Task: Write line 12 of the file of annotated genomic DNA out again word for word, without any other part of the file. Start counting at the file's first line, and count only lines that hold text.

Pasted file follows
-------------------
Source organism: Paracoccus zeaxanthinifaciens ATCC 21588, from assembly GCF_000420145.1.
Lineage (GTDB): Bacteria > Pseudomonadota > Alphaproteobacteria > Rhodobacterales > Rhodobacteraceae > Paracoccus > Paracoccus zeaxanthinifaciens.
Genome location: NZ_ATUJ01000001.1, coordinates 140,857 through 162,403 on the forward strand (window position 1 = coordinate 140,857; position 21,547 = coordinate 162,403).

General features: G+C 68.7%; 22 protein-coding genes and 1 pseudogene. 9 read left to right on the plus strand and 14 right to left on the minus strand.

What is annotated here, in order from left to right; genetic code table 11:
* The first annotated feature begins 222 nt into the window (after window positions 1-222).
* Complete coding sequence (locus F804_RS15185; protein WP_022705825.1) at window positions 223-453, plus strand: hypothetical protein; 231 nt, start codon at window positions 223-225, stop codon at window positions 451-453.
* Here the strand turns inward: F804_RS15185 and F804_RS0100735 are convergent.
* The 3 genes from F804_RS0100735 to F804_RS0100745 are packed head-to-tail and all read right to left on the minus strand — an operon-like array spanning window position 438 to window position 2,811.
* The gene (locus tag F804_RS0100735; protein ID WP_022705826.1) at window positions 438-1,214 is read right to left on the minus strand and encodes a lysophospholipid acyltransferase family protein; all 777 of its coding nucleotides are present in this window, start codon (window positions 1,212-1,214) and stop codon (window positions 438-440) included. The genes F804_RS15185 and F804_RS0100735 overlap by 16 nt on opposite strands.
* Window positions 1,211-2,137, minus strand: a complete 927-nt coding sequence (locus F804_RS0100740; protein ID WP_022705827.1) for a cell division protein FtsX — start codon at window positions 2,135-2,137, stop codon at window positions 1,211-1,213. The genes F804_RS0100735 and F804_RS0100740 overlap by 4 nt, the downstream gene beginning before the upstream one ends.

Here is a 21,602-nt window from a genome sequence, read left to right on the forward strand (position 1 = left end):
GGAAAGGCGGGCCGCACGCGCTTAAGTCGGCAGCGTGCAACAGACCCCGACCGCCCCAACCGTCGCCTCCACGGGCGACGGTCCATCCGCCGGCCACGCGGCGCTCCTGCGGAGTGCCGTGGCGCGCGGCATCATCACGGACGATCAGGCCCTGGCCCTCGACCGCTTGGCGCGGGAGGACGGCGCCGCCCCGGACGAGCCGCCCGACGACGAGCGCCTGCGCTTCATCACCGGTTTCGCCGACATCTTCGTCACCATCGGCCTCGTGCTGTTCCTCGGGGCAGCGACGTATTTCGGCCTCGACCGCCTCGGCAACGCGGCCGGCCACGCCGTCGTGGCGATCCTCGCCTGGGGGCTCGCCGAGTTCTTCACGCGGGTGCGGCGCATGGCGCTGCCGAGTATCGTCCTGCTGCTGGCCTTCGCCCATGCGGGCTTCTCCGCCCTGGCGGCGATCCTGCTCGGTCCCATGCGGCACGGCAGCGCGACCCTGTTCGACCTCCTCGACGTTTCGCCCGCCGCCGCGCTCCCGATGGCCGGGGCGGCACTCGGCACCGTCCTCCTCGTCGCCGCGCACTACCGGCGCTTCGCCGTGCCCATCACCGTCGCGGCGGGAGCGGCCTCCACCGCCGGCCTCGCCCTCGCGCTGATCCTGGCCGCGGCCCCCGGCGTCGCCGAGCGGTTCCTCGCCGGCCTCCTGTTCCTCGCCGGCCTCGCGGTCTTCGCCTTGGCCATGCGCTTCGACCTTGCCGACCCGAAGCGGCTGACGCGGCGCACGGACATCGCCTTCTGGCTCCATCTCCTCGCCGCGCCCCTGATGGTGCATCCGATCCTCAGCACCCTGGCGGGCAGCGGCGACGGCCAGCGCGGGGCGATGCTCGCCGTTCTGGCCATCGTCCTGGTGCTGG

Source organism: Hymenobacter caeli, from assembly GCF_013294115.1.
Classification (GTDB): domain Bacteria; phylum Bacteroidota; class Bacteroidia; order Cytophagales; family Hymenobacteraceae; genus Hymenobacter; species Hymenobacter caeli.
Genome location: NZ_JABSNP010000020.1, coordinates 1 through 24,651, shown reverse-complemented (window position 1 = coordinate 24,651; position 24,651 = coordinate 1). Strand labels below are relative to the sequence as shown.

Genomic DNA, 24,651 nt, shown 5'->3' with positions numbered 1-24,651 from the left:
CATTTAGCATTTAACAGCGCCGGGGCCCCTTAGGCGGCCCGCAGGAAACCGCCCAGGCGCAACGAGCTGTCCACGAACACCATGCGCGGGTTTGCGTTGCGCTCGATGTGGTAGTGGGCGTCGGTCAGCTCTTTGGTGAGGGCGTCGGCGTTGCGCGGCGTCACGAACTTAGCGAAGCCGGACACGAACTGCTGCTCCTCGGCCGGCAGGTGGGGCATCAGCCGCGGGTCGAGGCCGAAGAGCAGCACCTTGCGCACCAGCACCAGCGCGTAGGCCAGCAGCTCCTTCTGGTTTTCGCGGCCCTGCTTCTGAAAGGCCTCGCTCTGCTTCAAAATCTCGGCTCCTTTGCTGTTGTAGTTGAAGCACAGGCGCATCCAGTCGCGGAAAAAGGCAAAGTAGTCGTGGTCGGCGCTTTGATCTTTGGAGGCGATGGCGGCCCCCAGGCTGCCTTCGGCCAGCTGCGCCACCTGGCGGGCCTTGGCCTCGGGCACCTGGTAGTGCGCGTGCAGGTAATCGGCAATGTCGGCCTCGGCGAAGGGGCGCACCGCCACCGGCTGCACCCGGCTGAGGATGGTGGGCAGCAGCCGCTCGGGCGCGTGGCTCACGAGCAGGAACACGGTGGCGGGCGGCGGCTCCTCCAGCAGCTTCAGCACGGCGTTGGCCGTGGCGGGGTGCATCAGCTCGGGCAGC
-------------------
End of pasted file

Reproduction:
Here is a 21,602-nt window from a genome sequence, read left to right on the forward strand (position 1 = left end):